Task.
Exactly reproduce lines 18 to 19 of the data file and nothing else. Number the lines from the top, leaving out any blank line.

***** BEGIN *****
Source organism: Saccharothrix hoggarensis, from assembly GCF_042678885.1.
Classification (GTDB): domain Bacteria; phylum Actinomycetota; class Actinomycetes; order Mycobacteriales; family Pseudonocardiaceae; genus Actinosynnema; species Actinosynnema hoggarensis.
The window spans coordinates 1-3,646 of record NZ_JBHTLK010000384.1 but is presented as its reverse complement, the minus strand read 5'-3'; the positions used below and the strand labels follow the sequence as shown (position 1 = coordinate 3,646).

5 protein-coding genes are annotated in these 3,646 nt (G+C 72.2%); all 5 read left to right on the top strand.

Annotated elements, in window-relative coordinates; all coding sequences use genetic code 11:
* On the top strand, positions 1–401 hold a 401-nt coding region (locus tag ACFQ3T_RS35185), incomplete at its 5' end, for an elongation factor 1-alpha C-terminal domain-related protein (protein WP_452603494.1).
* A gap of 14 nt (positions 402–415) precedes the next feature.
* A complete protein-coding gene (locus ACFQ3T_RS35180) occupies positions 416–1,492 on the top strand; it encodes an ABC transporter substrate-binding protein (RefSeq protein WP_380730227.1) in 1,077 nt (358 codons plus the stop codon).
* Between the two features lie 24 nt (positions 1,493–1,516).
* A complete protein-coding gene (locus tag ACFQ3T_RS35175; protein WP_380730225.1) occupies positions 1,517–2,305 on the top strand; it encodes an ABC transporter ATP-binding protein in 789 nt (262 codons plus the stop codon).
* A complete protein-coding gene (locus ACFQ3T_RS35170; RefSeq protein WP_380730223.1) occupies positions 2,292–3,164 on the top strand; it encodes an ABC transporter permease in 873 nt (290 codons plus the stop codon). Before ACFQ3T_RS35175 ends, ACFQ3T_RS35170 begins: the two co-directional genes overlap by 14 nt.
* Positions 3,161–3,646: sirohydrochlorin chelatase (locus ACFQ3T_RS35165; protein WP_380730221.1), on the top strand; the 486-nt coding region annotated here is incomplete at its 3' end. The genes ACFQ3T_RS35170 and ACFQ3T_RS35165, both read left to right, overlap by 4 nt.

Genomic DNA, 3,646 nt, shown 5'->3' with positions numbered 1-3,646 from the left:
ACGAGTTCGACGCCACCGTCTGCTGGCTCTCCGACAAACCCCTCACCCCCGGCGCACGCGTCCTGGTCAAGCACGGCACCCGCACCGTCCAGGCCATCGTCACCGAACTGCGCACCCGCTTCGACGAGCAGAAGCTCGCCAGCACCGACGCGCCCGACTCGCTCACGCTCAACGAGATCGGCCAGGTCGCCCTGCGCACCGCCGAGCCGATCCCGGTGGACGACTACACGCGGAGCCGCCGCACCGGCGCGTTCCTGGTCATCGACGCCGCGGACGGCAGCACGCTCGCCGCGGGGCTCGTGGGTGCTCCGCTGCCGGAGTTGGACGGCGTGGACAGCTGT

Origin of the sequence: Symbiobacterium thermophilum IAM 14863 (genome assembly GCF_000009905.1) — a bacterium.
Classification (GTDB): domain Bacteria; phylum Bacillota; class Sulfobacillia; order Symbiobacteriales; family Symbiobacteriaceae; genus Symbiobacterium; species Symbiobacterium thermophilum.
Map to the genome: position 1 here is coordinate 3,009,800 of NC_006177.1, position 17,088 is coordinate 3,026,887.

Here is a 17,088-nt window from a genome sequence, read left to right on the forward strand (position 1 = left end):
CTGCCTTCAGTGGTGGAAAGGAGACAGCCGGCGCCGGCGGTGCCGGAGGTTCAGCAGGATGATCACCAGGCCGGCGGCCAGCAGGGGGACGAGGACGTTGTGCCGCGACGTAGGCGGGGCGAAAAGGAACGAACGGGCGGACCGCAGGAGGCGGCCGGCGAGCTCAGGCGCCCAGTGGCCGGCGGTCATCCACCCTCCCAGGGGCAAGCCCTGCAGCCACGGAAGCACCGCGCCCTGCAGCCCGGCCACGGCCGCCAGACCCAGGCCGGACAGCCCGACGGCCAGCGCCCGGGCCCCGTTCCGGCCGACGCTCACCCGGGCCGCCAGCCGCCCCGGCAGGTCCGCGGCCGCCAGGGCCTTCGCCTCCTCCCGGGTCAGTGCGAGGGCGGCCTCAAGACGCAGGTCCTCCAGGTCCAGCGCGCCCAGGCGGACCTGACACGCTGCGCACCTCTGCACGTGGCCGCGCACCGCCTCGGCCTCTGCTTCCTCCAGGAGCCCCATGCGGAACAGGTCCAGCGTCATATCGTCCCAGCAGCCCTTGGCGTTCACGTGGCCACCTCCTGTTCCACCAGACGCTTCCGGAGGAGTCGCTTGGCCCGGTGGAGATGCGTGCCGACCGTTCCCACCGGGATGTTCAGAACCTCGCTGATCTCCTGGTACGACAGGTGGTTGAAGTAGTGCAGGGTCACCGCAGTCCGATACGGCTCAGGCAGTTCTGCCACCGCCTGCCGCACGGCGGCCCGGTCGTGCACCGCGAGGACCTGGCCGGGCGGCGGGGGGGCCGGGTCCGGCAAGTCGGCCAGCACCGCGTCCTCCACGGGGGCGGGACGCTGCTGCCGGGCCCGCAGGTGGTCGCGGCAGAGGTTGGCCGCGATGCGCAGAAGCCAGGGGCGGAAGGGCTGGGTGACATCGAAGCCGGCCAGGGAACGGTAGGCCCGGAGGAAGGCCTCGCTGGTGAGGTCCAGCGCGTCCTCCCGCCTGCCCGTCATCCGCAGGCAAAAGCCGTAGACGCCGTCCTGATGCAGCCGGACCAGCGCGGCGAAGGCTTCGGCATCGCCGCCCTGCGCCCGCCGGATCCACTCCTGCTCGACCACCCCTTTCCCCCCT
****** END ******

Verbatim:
Here is a 17,088-nt window from a genome sequence, read left to right on the forward strand (position 1 = left end):
CTGCCTTCAGTGGTGGAAAGGAGACAGCCGGCGCCGGCGGTGCCGGAGGTTCAGCAGGATGATCACCAGGCCGGCGGCCAGCAGGGGGACGAGGACGTTGTGCCGCGACGTAGGCGGGGCGAAAAGGAACGAACGGGCGGACCGCAGGAGGCGGCCGGCGAGCTCAGGCGCCCAGTGGCCGGCGGTCATCCACCCTCCCAGGGGCAAGCCCTGCAGCCACGGAAGCACCGCGCCCTGCAGCCCGGCCACGGCCGCCAGACCCAGGCCGGACAGCCCGACGGCCAGCGCCCGGGCCCCGTTCCGGCCGACGCTCACCCGGGCCGCCAGCCGCCCCGGCAGGTCCGCGGCCGCCAGGGCCTTCGCCTCCTCCCGGGTCAGTGCGAGGGCGGCCTCAAGACGCAGGTCCTCCAGGTCCAGCGCGCCCAGGCGGACCTGACACGCTGCGCACCTCTGCACGTGGCCGCGCACCGCCTCGGCCTCTGCTTCCTCCAGGAGCCCCATGCGGAACAGGTCCAGCGTCATATCGTCCCAGCAGCCCTTGGCGTTCACGTGGCCACCTCCTGTTCCACCAGACGCTTCCGGAGGAGTCGCTTGGCCCGGTGGAGATGCGTGCCGACCGTTCCCACCGGGATGTTCAGAACCTCGCTGATCTCCTGGTACGACAGGTGGTTGAAGTAGTGCAGGGTCACCGCAGTCCGATACGGCTCAGGCAGTTCTGCCACCGCCTGCCGCACGGCGGCCCGGTCGTGCACCGCGAGGACCTGGCCGGGCGGCGGGGGGGCCGGGTCCGGCAAGTCGGCCAGCACCGCGTCCTCCACGGGGGCGGGACGCTGCTGCCGGGCCCGCAGGTGGTCGCGGCAGAGGTTGGCCGCGATGCGCAGAAGCCAGGGGCGGAAGGGCTGGGTGACATCGAAGCCGGCCAGGGAACGGTAGGCCCGGAGGAAGGCCTCGCTGGTGAGGTCCAGCGCGTCCTCCCGCCTGCCCGTCATCCGCAGGCAAAAGCCGTAGACGCCGTCCTGATGCAGCCGGACCAGCGCGGCGAAGGCTTCGGCATCGCCGCCCTGCGCCCGCCGGATCCACTCCTGCTCGACCACCCCTTTCCCCCCT